ARLINGTON, Va.--(BUSINESS WIRE)--Fifty teams of middle school students have been named national finalists in the 2nd annual Bright Schools Competition™. The competition is a collaborative effort of the National Sleep Foundation (NSF) and the National Science Teachers Association (NSTA). Through the competition, students in grades 6-8 explore the correlation between light and sleep and how it influences student health and performance. They were chosen among 150 teams, made up of nearly 500 students from 53 schools. From the 50 national finalist teams, first-, second- and third-place national winning teams will be chosen and announced in early May. The complete list of the national finalists can be found at http://brightschoolscompetition.org/.
Student projects explored various aspects of sleep, with many focused on the effects of blue light. With the knowledge that roughly one in three people around the world has suffered from mild insomnia, one student team developed the Vigilmask Sleep Mask to mitigate the effects of common sleep disorders. Another group created the Sleep Schedule App that helps parents monitor their child’s sleep schedule. Through the app, parents can control brightness level and the power button on their child’s electronic devices.
“The National Sleep Foundation would like to congratulate the finalists on their innovative projects. The Bright Schools Competition™ has shined a light on the importance of sleep and overall health, and we’re encouraged to see so many students interested in how light directly affects their sleep and academic performance” said David Cloud, CEO of the National Sleep Foundation.
Under the mentorship of an adult coach/teacher, teams of two to four students identify, investigate, and research an issue related to light and sleep as it pertains to their community and/or young adolescents. Using scientific inquiry or engineering design concepts teams develop a prototype, create an awareness campaign, or write a research proposal for the competition. Each team then submits a written report detailing their project along with a three-minute video showcasing their investigation. Projects are evaluated on the basis of several criteria, including scientific accuracy, innovativeness, and potential impact.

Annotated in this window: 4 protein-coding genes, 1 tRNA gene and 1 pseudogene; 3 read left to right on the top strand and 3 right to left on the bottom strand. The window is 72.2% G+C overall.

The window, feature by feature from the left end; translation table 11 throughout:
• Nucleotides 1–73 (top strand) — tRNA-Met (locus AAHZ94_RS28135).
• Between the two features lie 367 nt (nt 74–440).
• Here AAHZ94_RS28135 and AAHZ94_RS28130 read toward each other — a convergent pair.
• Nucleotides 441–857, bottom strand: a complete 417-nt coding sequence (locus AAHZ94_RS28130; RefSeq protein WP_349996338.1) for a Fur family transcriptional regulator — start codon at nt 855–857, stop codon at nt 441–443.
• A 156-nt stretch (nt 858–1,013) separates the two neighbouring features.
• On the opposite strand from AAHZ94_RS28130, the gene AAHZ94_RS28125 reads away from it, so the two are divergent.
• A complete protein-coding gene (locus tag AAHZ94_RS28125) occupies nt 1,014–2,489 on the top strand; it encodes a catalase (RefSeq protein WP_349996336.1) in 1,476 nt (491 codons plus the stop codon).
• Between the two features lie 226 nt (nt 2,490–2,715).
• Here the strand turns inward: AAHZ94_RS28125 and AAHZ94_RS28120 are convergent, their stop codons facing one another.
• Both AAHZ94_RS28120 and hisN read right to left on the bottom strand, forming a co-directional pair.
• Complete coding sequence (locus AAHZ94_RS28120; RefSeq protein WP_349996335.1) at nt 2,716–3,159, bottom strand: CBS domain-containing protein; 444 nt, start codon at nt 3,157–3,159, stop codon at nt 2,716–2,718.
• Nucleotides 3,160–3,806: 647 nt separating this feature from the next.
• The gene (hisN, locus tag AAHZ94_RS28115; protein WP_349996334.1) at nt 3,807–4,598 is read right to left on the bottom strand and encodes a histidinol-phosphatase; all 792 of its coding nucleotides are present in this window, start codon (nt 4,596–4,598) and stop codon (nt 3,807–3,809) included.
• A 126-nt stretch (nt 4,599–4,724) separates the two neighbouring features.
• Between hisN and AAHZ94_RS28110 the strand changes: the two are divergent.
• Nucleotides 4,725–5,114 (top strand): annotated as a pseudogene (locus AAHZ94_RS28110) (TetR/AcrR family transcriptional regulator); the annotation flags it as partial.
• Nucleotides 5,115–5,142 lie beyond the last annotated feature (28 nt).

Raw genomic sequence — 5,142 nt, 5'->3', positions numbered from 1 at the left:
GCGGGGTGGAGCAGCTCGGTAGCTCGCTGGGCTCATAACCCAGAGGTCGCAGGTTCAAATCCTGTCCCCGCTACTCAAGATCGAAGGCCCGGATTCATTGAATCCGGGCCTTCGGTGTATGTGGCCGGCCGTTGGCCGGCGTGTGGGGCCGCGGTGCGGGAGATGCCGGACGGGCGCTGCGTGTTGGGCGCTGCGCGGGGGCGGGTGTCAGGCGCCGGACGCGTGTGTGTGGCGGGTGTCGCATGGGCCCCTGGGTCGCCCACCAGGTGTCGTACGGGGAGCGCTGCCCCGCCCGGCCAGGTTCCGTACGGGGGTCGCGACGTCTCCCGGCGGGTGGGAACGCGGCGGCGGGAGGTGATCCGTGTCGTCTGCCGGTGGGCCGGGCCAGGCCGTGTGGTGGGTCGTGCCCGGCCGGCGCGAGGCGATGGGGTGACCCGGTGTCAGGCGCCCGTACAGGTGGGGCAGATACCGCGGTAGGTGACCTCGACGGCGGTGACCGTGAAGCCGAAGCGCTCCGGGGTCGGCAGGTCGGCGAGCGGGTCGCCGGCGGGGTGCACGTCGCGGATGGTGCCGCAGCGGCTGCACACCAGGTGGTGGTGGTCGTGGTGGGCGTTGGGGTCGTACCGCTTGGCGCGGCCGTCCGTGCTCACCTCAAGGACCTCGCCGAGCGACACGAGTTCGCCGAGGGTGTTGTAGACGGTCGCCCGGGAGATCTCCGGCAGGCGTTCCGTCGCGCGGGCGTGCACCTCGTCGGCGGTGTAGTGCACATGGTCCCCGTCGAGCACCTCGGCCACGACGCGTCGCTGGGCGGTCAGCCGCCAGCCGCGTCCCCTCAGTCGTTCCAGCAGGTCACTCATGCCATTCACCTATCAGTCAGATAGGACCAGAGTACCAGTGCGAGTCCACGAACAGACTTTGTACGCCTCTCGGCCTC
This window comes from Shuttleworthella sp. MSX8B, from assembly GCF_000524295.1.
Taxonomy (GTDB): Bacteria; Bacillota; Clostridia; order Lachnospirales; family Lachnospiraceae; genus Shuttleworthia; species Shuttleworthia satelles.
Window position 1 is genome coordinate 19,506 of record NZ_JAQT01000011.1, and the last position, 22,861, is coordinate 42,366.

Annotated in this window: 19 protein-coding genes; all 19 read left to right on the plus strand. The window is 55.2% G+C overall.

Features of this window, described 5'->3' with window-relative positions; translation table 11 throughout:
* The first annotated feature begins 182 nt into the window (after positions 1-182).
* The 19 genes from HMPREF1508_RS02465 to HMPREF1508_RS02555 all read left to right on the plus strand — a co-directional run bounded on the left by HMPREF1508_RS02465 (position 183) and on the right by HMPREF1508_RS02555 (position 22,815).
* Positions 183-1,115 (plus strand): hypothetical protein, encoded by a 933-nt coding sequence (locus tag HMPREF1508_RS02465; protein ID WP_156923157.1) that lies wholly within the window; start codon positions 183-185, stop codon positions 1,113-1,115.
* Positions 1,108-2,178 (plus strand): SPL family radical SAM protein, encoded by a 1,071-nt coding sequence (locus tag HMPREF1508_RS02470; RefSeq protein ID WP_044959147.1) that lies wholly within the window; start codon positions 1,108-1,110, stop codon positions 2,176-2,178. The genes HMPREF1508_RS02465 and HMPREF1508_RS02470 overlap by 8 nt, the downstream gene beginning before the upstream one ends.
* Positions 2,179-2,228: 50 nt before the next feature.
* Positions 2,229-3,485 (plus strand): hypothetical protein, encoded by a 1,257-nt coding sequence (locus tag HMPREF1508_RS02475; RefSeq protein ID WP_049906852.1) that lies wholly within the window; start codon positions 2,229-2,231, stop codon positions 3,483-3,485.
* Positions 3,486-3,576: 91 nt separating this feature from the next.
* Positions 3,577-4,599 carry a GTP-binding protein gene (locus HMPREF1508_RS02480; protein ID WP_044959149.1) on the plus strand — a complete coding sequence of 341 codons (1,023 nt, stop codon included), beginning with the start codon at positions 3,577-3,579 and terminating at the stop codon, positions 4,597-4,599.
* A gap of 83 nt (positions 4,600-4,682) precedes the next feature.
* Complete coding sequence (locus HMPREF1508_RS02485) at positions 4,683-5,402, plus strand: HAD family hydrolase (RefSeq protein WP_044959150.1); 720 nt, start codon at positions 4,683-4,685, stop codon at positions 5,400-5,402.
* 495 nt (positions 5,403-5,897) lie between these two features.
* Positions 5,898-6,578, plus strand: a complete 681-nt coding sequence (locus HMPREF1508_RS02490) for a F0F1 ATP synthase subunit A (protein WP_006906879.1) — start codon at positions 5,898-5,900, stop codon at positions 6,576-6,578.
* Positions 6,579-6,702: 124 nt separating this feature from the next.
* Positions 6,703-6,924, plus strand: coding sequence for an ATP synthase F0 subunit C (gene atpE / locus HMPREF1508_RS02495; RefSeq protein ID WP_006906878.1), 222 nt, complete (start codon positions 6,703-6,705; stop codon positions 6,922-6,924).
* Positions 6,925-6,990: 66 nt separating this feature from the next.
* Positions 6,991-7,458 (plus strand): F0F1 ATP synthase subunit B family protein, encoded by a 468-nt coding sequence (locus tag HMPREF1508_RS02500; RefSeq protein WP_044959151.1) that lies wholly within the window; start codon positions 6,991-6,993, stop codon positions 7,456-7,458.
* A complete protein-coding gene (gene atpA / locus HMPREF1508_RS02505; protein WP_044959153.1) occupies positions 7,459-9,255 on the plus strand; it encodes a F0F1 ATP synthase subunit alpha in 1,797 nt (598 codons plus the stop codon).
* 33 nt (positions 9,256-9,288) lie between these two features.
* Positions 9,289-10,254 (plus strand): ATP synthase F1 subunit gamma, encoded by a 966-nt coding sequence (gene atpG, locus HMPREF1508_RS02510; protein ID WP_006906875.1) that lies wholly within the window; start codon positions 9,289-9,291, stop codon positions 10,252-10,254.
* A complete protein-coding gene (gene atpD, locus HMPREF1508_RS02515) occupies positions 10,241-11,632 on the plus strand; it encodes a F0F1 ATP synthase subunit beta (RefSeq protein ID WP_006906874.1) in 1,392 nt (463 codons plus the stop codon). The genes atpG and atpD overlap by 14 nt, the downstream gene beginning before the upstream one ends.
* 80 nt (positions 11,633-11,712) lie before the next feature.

“The Bright Schools Competition is a celebration of the talent and ingenuity of our youth, providing students with a unique opportunity to think critically while exploring the connection between light and sleep,” said NSTA Executive Director Dr. David Evans. “Congratulations to all of the national finalists for their hard work, enthusiasm, and imaginative ideas.”
All students who enter the competition receive a certificate of participation. Students on the first-place national winning team will each receive a cash prize of $5,000; second place students will receive $2,500; and third-place students will receive $1,500. The coach/teacher of the first place team will also receive a prize package, including Vernier Middle School Probeware, an all-expense paid trip to an NSTA conference, and membership to NSTA. The second-place coach/teacher will receive an all-expense paid trip to an NSTA conference and membership to NSTA, and the third-place coach/teacher will receive membership to NSTA and a $500 gift certificate to use in the NSTA Science Store.
More information about the competition is available at http://brightschoolscompetition.org/.
About the National Sleep Foundation
The National Sleep Foundation is dedicated to improving health and well-being through sleep education and advocacy. Founded in 1990 by the leaders in sleep medicine, NSF is the trusted resource for sleep science, healthy sleep habits, and sleep disorders to medical professionals, patients and the public. For more information, visit sleepfoundation.org or sleep.org. Follow us on Facebook and Twitter.
The Arlington, VA-based National Science Teachers Association is the largest professional organization in the world promoting excellence in science teaching and learning, preschool through college. NSTA’s membership includes approximately 55,000 science teachers, science supervisors, administrators, scientists, business representatives, and others involved in science education.